Rolling Boulders Page 2

In the bass, it sounded tight and clear, with fine tune-playing. That high level of detail held throughout the mid and treble. In terms of the stereo image, this translated into very wide soundstages with excellent focus, especially in the treble and with very good depth and even, stable perspectives. There was also a consistent and very high level of refinement and purity.

This very costly DAC is built to superb standards of engineering and finish. With the remote control of inputs and outputs, it forms a digital system control centre, augmented by the interchannel time delay feature. While the sound quality did not fully equal the state of the art in digital replay, it nonetheless sets a high standard. As regards value for money, at this price level I find such notions are meaningless.


Both the 2010 preamp (top) and 2020 DAC sport an amber LED matrix display that can be set through nine levels of brilliance. The preamp can accommodate up to six input sources

Boulder 2010 Preamp
Boulder has turned the design of this line amplifier into something of an art form, again incorporating its top-of-the-line discrete amplifier module, the 993, this type including direct coupling with servo offset control. High ±24V power rails guarantee ample headroom. The balanced input impedance is high, affording minimal source loading. Independent listen and record paths are present and unusually, are fully buffered. Interestingly, the 'record' path has 12dB of forward gain, with two outputs, and is fully balanced throughout. This uses a total of four 993s per record channel.

Keeping microprocessor noise out of the audio chain, the logic commands are buffered by opto- isolators. Input signals meet a fully balanced differential input which is then summed at a 993, delivering a single-ended signal to the solid- state, switched volume control. This comprises the 0.1dB and 8dB 'L' attenuator sections operating at low impedance and thus low noise.


Rear of the 2010 preamp showing the modular layout of its fully discrete 993 series direct-coupled op-amps

These combinations are further interpolated with 16x 0.5dB steps, achieved by controlling the negative feedback and hence the gain of the preceding stage. This amounts to 8dB of variation – a relatively low proportion of the available gain. A pair of following 993s operate as a balanced output buffer of low impedance (50ohm per unbalanced leg). There's no significant bandwidth-limiting in the system, while the double-mono construction assures extremely high channel separation. Triple PSUs deliver left, right and microprocessor power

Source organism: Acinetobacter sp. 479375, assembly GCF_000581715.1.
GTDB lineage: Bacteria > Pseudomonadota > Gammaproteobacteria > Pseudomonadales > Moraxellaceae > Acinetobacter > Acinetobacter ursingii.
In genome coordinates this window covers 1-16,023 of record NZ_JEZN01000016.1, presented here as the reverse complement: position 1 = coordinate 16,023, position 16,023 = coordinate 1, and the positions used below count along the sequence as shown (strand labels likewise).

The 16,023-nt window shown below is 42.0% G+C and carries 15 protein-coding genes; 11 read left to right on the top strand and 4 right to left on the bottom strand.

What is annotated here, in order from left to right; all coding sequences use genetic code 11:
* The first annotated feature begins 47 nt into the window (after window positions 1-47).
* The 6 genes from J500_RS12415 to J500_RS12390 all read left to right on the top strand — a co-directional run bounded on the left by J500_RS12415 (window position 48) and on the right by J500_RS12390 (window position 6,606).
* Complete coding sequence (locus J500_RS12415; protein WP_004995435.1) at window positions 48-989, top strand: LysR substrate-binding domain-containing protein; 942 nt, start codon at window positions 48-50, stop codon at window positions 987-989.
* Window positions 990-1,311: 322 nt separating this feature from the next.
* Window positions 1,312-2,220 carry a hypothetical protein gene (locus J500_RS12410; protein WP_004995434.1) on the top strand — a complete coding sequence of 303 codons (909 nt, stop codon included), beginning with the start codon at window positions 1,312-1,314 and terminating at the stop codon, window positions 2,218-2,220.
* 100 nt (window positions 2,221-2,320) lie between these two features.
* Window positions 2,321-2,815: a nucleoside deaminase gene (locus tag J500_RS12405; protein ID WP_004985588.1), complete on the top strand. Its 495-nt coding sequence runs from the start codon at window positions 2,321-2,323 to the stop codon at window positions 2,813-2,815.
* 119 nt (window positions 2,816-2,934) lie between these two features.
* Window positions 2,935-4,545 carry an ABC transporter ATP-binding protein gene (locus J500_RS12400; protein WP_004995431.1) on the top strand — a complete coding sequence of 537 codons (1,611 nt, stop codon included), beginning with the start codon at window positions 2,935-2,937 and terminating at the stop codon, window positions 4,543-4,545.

sqnote 2010 Sound Quality
As might be expected, there was a family resemblance between the 2010 preamplifier and the 2020 decoder, and they proved highly compatible. As active balanced preamplifiers go, this one was just about as good as you can get, comparing very favourably with all the contenders from Krell, ML, Jeff Rowland and Audio Research. In certain systems I have heard better from unbalanced designs, but this is a separate issue; the balanced domain has its own criteria to satisfy, notably zero hum, low noise, high dynamic range and an excellent consistency when it comes to input and output matching.


Rear of the 2020 DAC showing the 993 op-amps that perform the current summing for the five Burr-Brown PCM1702 DACs. Two further 993s per channel operate as a three-pole Bessel filter that leads to another pair of 993s driving the balanced audio output

For a balance line stage, the Boulder 2010 produced a record sound quality score on my personal listening scale and like the decoder it sounded supremely controlled, focused and precise. Quality and subtlety were present over the entire frequency range while coloration was very low, the sound showing no perceptible solid-state vices, such as grain or glare.

Class Act
On tonal balance, it was nicely pitched, being neither too bright nor too rich. Neutrality was the name of the game here, this preamp delivering fine stage depth and width, natural perspective layering and very good focus. This stability and consistency would appear to be associated with the pure and distortion-free sound we heard.


Original pages from the May 1997 issue of HFN which saw Martin Colloms take a trip 'beyond the high-end' with Boulder's solid-state 2010 line preamplifier and 2020 DAC

In the bass the amp proved itself to be crisply detailed and highly informative of the character of the instrument concerned. It barely altered the quality of the source in the treble, with near holographic localisation heard here. Like the 2020 DAC, it had a measured pace that was less than upbeat, with dynamics that were thought to be a little shaded and a touch 'quiet'. Boulder's message seems to be one of considered understatement rather than a lively exuberance.

While I personally prefer a presentation that has more 'get up and go', the generally high quality of this sound here was undeniable. Not only was it clearly in the audiophile class, but comfortably in the company of top performers.

Technically, this preamplifier is about as perfect as you can get. Noise and distortion are negligible under all conditions and are maintained over a wide range of loading. It worked flawlessly, the sound was highly neutral, accurate and revealing. In fact, it is the best balanced-mode preamplifier I've so far reviewed. Against the very high cost may be set the superb build, jewel-like finish, high versatility, upgradeability and high performance. In many respects the 2010 is a true work of reference.